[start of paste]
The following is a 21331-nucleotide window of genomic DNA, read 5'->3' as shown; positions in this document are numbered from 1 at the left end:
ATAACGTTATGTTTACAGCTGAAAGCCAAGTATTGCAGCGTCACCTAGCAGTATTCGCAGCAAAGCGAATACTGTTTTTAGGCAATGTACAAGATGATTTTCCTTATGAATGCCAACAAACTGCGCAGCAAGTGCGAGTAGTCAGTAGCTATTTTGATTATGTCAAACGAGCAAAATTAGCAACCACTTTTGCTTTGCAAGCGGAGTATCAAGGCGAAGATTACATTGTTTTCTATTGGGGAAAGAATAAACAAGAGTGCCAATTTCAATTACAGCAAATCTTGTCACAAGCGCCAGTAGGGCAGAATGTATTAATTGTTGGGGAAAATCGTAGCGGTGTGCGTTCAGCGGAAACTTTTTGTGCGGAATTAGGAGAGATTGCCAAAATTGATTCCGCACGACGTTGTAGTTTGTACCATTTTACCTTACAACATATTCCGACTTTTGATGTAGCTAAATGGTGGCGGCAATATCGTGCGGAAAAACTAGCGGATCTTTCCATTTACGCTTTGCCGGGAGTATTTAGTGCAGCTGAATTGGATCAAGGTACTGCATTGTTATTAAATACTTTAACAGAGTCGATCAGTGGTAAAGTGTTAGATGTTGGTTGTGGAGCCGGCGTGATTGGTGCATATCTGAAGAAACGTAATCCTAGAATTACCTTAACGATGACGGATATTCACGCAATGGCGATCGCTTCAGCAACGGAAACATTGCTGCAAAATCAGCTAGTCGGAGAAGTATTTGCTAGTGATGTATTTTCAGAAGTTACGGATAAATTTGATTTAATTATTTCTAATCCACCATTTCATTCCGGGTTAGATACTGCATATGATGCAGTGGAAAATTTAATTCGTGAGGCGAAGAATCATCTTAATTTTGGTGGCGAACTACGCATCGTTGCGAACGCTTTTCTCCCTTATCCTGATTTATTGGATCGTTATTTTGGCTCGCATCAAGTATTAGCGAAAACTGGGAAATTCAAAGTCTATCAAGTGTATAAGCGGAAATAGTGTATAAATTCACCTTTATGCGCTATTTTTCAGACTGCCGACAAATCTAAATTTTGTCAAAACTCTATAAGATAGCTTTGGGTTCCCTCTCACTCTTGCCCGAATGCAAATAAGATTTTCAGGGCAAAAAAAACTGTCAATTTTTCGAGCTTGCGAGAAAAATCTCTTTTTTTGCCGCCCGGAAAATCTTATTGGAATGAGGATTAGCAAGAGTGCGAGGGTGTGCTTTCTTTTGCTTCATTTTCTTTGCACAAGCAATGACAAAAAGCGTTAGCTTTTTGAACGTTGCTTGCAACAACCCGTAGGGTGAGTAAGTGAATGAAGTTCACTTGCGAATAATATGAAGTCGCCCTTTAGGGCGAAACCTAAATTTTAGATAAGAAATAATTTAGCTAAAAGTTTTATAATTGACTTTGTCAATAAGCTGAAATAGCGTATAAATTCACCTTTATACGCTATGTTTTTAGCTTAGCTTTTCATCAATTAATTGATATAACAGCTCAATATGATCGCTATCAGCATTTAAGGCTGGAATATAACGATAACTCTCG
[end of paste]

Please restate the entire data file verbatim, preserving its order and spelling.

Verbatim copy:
The following is a 21331-nucleotide window of genomic DNA, read 5'->3' as shown; positions in this document are numbered from 1 at the left end:
ATAACGTTATGTTTACAGCTGAAAGCCAAGTATTGCAGCGTCACCTAGCAGTATTCGCAGCAAAGCGAATACTGTTTTTAGGCAATGTACAAGATGATTTTCCTTATGAATGCCAACAAACTGCGCAGCAAGTGCGAGTAGTCAGTAGCTATTTTGATTATGTCAAACGAGCAAAATTAGCAACCACTTTTGCTTTGCAAGCGGAGTATCAAGGCGAAGATTACATTGTTTTCTATTGGGGAAAGAATAAACAAGAGTGCCAATTTCAATTACAGCAAATCTTGTCACAAGCGCCAGTAGGGCAGAATGTATTAATTGTTGGGGAAAATCGTAGCGGTGTGCGTTCAGCGGAAACTTTTTGTGCGGAATTAGGAGAGATTGCCAAAATTGATTCCGCACGACGTTGTAGTTTGTACCATTTTACCTTACAACATATTCCGACTTTTGATGTAGCTAAATGGTGGCGGCAATATCGTGCGGAAAAACTAGCGGATCTTTCCATTTACGCTTTGCCGGGAGTATTTAGTGCAGCTGAATTGGATCAAGGTACTGCATTGTTATTAAATACTTTAACAGAGTCGATCAGTGGTAAAGTGTTAGATGTTGGTTGTGGAGCCGGCGTGATTGGTGCATATCTGAAGAAACGTAATCCTAGAATTACCTTAACGATGACGGATATTCACGCAATGGCGATCGCTTCAGCAACGGAAACATTGCTGCAAAATCAGCTAGTCGGAGAAGTATTTGCTAGTGATGTATTTTCAGAAGTTACGGATAAATTTGATTTAATTATTTCTAATCCACCATTTCATTCCGGGTTAGATACTGCATATGATGCAGTGGAAAATTTAATTCGTGAGGCGAAGAATCATCTTAATTTTGGTGGCGAACTACGCATCGTTGCGAACGCTTTTCTCCCTTATCCTGATTTATTGGATCGTTATTTTGGCTCGCATCAAGTATTAGCGAAAACTGGGAAATTCAAAGTCTATCAAGTGTATAAGCGGAAATAGTGTATAAATTCACCTTTATGCGCTATTTTTCAGACTGCCGACAAATCTAAATTTTGTCAAAACTCTATAAGATAGCTTTGGGTTCCCTCTCACTCTTGCCCGAATGCAAATAAGATTTTCAGGGCAAAAAAAACTGTCAATTTTTCGAGCTTGCGAGAAAAATCTCTTTTTTTGCCGCCCGGAAAATCTTATTGGAATGAGGATTAGCAAGAGTGCGAGGGTGTGCTTTCTTTTGCTTCATTTTCTTTGCACAAGCAATGACAAAAAGCGTTAGCTTTTTGAACGTTGCTTGCAACAACCCGTAGGGTGAGTAAGTGAATGAAGTTCACTTGCGAATAATATGAAGTCGCCCTTTAGGGCGAAACCTAAATTTTAGATAAGAAATAATTTAGCTAAAAGTTTTATAATTGACTTTGTCAATAAGCTGAAATAGCGTATAAATTCACCTTTATACGCTATGTTTTTAGCTTAGCTTTTCATCAATTAATTGATATAACAGCTCAATATGATCGCTATCAGCATTTAAGGCTGGAATATAACGATAACTCTCG